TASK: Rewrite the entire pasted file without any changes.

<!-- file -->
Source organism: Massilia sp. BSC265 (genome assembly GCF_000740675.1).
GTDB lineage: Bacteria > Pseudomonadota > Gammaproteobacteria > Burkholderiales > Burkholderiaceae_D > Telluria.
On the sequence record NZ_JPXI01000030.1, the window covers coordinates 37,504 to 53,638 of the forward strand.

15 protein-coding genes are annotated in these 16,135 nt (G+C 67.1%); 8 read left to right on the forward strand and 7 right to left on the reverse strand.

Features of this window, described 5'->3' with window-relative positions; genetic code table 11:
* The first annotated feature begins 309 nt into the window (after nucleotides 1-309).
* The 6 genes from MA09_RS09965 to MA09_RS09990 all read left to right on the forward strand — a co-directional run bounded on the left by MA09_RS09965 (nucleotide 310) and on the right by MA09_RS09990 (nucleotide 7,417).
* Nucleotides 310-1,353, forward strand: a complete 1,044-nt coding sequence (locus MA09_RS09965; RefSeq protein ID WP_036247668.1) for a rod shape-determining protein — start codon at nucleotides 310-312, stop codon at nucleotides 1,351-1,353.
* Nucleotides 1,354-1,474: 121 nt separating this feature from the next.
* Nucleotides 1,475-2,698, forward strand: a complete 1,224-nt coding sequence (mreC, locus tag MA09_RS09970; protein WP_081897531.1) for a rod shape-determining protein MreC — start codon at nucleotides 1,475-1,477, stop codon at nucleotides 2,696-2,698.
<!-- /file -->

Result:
Source organism: Massilia sp. BSC265 (genome assembly GCF_000740675.1).
GTDB lineage: Bacteria > Pseudomonadota > Gammaproteobacteria > Burkholderiales > Burkholderiaceae_D > Telluria.
On the sequence record NZ_JPXI01000030.1, the window covers coordinates 37,504 to 53,638 of the forward strand.

15 protein-coding genes are annotated in these 16,135 nt (G+C 67.1%); 8 read left to right on the forward strand and 7 right to left on the reverse strand.

Features of this window, described 5'->3' with window-relative positions; genetic code table 11:
* The first annotated feature begins 309 nt into the window (after nucleotides 1-309).
* The 6 genes from MA09_RS09965 to MA09_RS09990 all read left to right on the forward strand — a co-directional run bounded on the left by MA09_RS09965 (nucleotide 310) and on the right by MA09_RS09990 (nucleotide 7,417).
* Nucleotides 310-1,353, forward strand: a complete 1,044-nt coding sequence (locus MA09_RS09965; RefSeq protein ID WP_036247668.1) for a rod shape-determining protein — start codon at nucleotides 310-312, stop codon at nucleotides 1,351-1,353.
* Nucleotides 1,354-1,474: 121 nt separating this feature from the next.
* Nucleotides 1,475-2,698, forward strand: a complete 1,224-nt coding sequence (mreC, locus tag MA09_RS09970; protein WP_081897531.1) for a rod shape-determining protein MreC — start codon at nucleotides 1,475-1,477, stop codon at nucleotides 2,696-2,698.